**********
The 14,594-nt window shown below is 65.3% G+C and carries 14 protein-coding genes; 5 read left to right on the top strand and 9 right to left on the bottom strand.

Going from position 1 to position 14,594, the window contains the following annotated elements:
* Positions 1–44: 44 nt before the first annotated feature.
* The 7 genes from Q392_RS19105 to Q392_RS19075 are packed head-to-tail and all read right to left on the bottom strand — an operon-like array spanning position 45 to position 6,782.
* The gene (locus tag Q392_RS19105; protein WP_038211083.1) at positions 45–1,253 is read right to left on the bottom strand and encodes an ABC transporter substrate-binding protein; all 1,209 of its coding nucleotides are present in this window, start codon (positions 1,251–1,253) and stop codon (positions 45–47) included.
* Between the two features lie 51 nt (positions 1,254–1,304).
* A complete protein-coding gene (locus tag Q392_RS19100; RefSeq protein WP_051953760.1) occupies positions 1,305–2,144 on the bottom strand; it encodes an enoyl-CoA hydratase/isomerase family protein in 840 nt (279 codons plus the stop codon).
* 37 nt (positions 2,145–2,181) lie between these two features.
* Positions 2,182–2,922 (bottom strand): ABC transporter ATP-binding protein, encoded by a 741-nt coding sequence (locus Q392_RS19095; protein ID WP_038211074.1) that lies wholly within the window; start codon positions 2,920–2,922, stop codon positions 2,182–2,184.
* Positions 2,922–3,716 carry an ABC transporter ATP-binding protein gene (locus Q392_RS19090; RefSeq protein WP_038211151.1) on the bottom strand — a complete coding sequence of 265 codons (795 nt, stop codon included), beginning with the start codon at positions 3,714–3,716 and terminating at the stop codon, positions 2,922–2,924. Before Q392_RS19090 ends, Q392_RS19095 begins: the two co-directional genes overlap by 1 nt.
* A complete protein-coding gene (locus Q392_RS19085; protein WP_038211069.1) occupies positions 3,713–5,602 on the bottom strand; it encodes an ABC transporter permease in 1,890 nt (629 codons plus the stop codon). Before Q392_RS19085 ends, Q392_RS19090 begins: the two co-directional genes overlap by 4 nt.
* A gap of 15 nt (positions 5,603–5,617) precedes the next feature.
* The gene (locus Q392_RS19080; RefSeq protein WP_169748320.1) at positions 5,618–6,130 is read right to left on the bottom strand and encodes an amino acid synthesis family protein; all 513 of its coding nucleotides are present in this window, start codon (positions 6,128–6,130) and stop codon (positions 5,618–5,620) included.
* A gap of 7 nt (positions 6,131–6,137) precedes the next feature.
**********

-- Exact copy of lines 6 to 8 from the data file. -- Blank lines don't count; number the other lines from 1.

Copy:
* Between the two features lie 51 nt (positions 1,254–1,304).
* A complete protein-coding gene (locus tag Q392_RS19100; RefSeq protein WP_051953760.1) occupies positions 1,305–2,144 on the bottom strand; it encodes an enoyl-CoA hydratase/isomerase family protein in 840 nt (279 codons plus the stop codon).
* 37 nt (positions 2,145–2,181) lie between these two features.